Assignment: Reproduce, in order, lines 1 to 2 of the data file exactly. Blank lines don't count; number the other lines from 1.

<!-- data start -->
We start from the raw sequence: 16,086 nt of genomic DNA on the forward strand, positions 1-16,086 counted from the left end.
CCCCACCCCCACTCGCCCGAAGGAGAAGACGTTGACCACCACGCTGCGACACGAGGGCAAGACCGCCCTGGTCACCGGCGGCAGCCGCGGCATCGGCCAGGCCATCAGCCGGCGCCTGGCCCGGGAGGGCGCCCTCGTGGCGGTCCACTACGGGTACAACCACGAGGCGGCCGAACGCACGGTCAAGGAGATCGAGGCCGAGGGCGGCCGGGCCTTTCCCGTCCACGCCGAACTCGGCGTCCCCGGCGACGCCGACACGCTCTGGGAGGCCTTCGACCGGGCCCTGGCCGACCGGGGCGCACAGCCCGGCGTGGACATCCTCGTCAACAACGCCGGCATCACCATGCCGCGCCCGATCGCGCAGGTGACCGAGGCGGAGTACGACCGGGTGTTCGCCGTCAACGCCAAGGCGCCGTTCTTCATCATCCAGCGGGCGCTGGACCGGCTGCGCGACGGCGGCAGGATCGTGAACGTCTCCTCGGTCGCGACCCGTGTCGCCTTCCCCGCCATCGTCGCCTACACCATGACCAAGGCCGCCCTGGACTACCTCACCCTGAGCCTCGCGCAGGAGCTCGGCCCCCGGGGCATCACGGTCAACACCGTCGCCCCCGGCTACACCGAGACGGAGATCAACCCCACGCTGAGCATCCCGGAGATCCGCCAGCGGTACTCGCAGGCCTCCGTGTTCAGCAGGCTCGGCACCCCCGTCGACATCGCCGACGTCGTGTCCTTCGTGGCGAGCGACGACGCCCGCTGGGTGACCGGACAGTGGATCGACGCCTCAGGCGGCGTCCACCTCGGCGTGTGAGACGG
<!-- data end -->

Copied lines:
We start from the raw sequence: 16,086 nt of genomic DNA on the forward strand, positions 1-16,086 counted from the left end.
CCCCACCCCCACTCGCCCGAAGGAGAAGACGTTGACCACCACGCTGCGACACGAGGGCAAGACCGCCCTGGTCACCGGCGGCAGCCGCGGCATCGGCCAGGCCATCAGCCGGCGCCTGGCCCGGGAGGGCGCCCTCGTGGCGGTCCACTACGGGTACAACCACGAGGCGGCCGAACGCACGGTCAAGGAGATCGAGGCCGAGGGCGGCCGGGCCTTTCCCGTCCACGCCGAACTCGGCGTCCCCGGCGACGCCGACACGCTCTGGGAGGCCTTCGACCGGGCCCTGGCCGACCGGGGCGCACAGCCCGGCGTGGACATCCTCGTCAACAACGCCGGCATCACCATGCCGCGCCCGATCGCGCAGGTGACCGAGGCGGAGTACGACCGGGTGTTCGCCGTCAACGCCAAGGCGCCGTTCTTCATCATCCAGCGGGCGCTGGACCGGCTGCGCGACGGCGGCAGGATCGTGAACGTCTCCTCGGTCGCGACCCGTGTCGCCTTCCCCGCCATCGTCGCCTACACCATGACCAAGGCCGCCCTGGACTACCTCACCCTGAGCCTCGCGCAGGAGCTCGGCCCCCGGGGCATCACGGTCAACACCGTCGCCCCCGGCTACACCGAGACGGAGATCAACCCCACGCTGAGCATCCCGGAGATCCGCCAGCGGTACTCGCAGGCCTCCGTGTTCAGCAGGCTCGGCACCCCCGTCGACATCGCCGACGTCGTGTCCTTCGTGGCGAGCGACGACGCCCGCTGGGTGACCGGACAGTGGATCGACGCCTCAGGCGGCGTCCACCTCGGCGTGTGAGACGG